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DeSantis announces UF biologist as state’s first chief science officer

Gov. Ron DeSantis created the new job in January as part of his push to clean up the state’s water.
Last year, Gov. Ron DeSantis, back left, toured Everglades marshes to get a better understanding of the restoration efforts. [PATRICK FARRELL | Miami Herald]
Last year, Gov. Ron DeSantis, back left, toured Everglades marshes to get a better understanding of the restoration efforts. [PATRICK FARRELL | Miami Herald]
Published Apr. 1, 2019
Updated Apr. 1, 2019

Gov. Ron DeSantis announced his pick to fill the newly created job of chief science officer on Monday, tapping a University of Florida biologist whose past work specializes in how pollution affects water quality.

Thomas Frazer is currently the director of the university’s School of Natural Resources and Environment and is on the faculty advisory committee for the University of Florida Climate Institute, which researches climate change. He recently had a research paper on Florida’s algae blooms accepted for publication, according to his online resume.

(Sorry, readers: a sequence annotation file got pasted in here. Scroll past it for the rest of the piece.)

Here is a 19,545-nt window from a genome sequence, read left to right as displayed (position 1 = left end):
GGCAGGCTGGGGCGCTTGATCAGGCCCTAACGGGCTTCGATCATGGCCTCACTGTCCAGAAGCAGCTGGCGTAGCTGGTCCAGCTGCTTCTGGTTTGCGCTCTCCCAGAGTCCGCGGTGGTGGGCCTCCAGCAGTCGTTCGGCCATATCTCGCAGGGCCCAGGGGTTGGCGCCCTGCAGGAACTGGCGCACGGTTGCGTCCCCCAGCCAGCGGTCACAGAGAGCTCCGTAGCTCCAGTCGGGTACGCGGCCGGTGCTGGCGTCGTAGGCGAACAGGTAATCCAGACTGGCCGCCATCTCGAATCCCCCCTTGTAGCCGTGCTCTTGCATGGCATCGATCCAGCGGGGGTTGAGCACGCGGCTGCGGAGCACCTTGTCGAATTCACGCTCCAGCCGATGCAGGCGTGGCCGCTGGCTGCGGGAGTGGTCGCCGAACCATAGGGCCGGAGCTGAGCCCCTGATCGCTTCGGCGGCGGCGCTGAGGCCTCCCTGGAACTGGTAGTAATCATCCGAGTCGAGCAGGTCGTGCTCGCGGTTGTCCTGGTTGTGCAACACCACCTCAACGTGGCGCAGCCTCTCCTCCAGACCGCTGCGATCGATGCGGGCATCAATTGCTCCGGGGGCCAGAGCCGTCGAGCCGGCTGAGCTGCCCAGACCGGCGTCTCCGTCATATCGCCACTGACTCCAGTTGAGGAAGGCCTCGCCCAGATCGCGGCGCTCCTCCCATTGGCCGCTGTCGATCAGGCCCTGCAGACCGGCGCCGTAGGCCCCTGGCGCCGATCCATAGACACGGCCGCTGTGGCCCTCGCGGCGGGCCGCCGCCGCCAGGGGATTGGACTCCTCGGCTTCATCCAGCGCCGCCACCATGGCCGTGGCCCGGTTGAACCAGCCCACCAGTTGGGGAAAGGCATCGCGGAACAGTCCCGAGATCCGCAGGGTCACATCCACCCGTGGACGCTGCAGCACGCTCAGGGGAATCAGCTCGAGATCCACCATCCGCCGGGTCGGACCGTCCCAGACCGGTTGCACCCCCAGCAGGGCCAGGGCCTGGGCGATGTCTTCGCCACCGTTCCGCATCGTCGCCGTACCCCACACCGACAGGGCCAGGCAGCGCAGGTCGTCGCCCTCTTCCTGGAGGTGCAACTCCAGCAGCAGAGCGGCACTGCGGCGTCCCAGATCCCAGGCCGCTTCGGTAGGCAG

At the announcement at the South Florida Science Center and Aquarium in West Palm Beach, DeSantis said this appointment keeps his promise that “sound science and cutting-edge research leads our efforts to protect the environment."

Shortly after he was sworn into office in January, DeSantis created the position of chief science officer, in addition to creating the Office of Environmental Accountability and Transparency within the Department of Environmental Protection.

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